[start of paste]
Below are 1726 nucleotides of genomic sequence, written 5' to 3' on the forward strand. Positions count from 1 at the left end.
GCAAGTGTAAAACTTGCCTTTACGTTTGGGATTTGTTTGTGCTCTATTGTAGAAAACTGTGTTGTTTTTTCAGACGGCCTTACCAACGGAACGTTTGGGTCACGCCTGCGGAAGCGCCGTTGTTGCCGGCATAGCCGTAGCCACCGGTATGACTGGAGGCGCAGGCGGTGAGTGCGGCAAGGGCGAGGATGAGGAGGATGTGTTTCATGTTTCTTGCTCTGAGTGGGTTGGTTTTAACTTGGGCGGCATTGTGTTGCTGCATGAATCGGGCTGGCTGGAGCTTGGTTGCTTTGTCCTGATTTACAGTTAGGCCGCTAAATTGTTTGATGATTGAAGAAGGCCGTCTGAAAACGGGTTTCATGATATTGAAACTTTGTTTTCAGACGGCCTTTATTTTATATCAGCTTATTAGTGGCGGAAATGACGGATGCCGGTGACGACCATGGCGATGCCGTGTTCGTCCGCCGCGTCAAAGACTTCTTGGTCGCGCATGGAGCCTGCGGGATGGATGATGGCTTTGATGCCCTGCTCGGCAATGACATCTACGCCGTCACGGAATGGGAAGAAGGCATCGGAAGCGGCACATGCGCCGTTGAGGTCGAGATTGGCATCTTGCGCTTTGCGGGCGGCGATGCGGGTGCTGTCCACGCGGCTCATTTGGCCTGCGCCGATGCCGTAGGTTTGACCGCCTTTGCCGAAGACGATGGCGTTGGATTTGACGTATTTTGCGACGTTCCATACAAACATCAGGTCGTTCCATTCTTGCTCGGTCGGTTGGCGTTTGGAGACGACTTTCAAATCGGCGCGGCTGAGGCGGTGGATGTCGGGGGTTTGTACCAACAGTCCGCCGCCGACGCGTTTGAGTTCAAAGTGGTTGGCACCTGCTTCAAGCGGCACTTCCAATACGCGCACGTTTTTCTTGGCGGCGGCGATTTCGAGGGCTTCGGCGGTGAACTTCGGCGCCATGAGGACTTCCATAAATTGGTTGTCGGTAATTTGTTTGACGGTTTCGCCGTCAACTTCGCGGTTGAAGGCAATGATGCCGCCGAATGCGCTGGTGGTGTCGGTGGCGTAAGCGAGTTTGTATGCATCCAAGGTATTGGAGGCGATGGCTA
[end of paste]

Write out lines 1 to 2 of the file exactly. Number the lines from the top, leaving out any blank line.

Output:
Below are 1726 nucleotides of genomic sequence, written 5' to 3' on the forward strand. Positions count from 1 at the left end.
GCAAGTGTAAAACTTGCCTTTACGTTTGGGATTTGTTTGTGCTCTATTGTAGAAAACTGTGTTGTTTTTTCAGACGGCCTTACCAACGGAACGTTTGGGTCACGCCTGCGGAAGCGCCGTTGTTGCCGGCATAGCCGTAGCCACCGGTATGACTGGAGGCGCAGGCGGTGAGTGCGGCAAGGGCGAGGATGAGGAGGATGTGTTTCATGTTTCTTGCTCTGAGTGGGTTGGTTTTAACTTGGGCGGCATTGTGTTGCTGCATGAATCGGGCTGGCTGGAGCTTGGTTGCTTTGTCCTGATTTACAGTTAGGCCGCTAAATTGTTTGATGATTGAAGAAGGCCGTCTGAAAACGGGTTTCATGATATTGAAACTTTGTTTTCAGACGGCCTTTATTTTATATCAGCTTATTAGTGGCGGAAATGACGGATGCCGGTGACGACCATGGCGATGCCGTGTTCGTCCGCCGCGTCAAAGACTTCTTGGTCGCGCATGGAGCCTGCGGGATGGATGATGGCTTTGATGCCCTGCTCGGCAATGACATCTACGCCGTCACGGAATGGGAAGAAGGCATCGGAAGCGGCACATGCGCCGTTGAGGTCGAGATTGGCATCTTGCGCTTTGCGGGCGGCGATGCGGGTGCTGTCCACGCGGCTCATTTGGCCTGCGCCGATGCCGTAGGTTTGACCGCCTTTGCCGAAGACGATGGCGTTGGATTTGACGTATTTTGCGACGTTCCATACAAACATCAGGTCGTTCCATTCTTGCTCGGTCGGTTGGCGTTTGGAGACGACTTTCAAATCGGCGCGGCTGAGGCGGTGGATGTCGGGGGTTTGTACCAACAGTCCGCCGCCGACGCGTTTGAGTTCAAAGTGGTTGGCACCTGCTTCAAGCGGCACTTCCAATACGCGCACGTTTTTCTTGGCGGCGGCGATTTCGAGGGCTTCGGCGGTGAACTTCGGCGCCATGAGGACTTCCATAAATTGGTTGTCGGTAATTTGTTTGACGGTTTCGCCGTCAACTTCGCGGTTGAAGGCAATGATGCCGCCGAATGCGCTGGTGGTGTCGGTGGCGTAAGCGAGTTTGTATGCATCCAAGGTATTGGAGGCGATGGCTA